"That means that if the church wants to hear the voice of God, it means listening to these people," he said. "And therefore, if we're going to respond to God, it's not just by helping them, it's by listening to them."
Although he said he does not think "there's any need for a bishop to get media exposure simply for the sake of media exposure," Borsch said he hopes to make the Episcopal Church more vocal on the issues of AIDS, poverty, homelessness and help for undocumented immigrants.
"Part of me wants to be very active and part wants to think and reflect before action takes place," Borsch said. "I'm trained to analyze very carefully, and I want to bring that gift to social action.
"We need not just knee-jerk rhetoric and a quick fix, but carefully thought-out reflection followed by the right kind of bold action that will be helpful to others."
Although the number of Episcopalians is relatively small--there are as many Catholics in Los Angeles (about 2.5 million) as there are Episcopalians nationwide--Borsch said he expects to work with Roman Catholic Archbishop Roger M. Mahony on issues of concern.
"I look forward to meeting Archbishop Mahony," he said. "We're a smaller church but we have resources, too, and we can make common cause on a number of issues."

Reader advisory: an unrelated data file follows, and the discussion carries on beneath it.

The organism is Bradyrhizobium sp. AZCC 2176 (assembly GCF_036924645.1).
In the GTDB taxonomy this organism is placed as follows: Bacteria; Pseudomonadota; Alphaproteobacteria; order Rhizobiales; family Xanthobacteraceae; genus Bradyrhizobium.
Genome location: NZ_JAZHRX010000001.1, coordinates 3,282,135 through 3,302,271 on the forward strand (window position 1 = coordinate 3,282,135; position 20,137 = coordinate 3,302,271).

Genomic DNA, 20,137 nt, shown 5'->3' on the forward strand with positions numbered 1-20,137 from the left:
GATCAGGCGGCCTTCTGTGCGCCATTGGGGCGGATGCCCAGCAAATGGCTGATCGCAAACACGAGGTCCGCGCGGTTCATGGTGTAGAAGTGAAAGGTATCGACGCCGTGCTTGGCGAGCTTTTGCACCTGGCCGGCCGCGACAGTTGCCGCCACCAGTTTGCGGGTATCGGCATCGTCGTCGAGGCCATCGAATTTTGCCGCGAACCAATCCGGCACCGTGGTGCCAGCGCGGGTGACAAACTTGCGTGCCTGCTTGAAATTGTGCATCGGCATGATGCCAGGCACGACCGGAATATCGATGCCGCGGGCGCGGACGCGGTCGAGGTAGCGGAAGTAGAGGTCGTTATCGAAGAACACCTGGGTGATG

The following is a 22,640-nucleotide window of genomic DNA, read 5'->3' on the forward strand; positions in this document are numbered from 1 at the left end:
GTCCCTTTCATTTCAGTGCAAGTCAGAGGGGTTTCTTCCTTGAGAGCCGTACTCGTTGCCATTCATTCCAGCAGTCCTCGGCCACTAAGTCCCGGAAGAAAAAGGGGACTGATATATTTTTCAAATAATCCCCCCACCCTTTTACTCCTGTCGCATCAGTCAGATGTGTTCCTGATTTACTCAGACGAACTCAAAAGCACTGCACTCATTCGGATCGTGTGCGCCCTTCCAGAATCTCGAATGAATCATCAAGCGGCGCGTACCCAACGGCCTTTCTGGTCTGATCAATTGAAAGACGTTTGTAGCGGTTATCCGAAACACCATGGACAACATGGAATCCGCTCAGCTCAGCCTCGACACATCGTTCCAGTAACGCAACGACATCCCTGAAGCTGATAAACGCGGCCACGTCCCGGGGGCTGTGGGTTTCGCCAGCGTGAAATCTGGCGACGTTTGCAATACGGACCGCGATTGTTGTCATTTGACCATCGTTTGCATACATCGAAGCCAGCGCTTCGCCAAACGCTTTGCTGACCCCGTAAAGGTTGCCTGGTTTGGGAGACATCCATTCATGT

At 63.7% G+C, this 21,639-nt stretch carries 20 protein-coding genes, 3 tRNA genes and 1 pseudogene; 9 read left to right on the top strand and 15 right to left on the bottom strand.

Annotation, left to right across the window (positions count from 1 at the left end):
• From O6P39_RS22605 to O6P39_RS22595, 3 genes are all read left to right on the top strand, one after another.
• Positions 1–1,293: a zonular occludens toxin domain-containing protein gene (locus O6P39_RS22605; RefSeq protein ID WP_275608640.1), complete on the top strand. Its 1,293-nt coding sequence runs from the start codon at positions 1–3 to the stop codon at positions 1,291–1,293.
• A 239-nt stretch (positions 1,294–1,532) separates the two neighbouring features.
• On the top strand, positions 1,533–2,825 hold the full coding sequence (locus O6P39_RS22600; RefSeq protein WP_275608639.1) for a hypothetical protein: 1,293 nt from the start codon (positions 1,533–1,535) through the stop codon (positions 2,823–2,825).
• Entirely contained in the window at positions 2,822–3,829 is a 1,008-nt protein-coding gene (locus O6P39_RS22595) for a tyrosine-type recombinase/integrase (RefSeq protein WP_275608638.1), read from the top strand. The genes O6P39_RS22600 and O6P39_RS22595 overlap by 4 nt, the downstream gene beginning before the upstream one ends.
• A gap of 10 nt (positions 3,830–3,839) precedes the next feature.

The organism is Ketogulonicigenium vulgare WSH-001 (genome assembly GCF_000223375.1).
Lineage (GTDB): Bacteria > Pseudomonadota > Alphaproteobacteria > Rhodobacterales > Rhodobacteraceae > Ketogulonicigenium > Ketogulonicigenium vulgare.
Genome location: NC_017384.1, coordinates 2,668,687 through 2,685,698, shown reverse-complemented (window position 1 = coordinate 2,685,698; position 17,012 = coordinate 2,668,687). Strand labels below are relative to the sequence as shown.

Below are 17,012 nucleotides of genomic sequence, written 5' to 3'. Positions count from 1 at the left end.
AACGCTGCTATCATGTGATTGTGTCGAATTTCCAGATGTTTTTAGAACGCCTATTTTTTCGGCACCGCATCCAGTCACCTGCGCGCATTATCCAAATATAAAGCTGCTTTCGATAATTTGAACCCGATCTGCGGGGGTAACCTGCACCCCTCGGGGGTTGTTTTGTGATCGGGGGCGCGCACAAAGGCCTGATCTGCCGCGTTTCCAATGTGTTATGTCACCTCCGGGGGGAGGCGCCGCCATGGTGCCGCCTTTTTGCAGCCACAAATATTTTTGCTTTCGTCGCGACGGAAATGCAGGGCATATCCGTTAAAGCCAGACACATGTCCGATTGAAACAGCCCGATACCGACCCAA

Known formally as the Domestic and Foreign Missionary Society of the Protestant Episcopal Church in the United States of America, the Episcopal Church is one of 28 regional and national churches that make up the Anglican Communion.
Although they recognize the Archbishop of Canterbury as their spiritual leader, Episcopalians share much of the pomp and many of the sacraments of the Roman Catholic Church. Their priests are allowed to marry, however.
Membership has been static in recent years, but Borsch said he hopes to expand by recruiting believers among people who do not belong to any church, especially new arrivals from Latin America and the Pacific Rim.
"Let's be honest about it," he said. "The Episcopal Church has a pretty Anglo image and we've never been very good at that. Still, we have a number of wonderful members who are Hispanic or from Asia, and we need to empower them."
Borsch, who married Barbara Edgeley Sampson in 1960, is the father of three grown sons. He said his wife will find it hard to leave her job on the staff of the Episcopal Diocese of New Jersey but added, "She's a great human being and she's looking forward to it (the move)."
Borsch is the author of 11 books, most recently, "Many Things in Parables," which is to be published this year.
He lists his interests as history, writing, poetry, tennis, canoeing, jogging and "sports generally."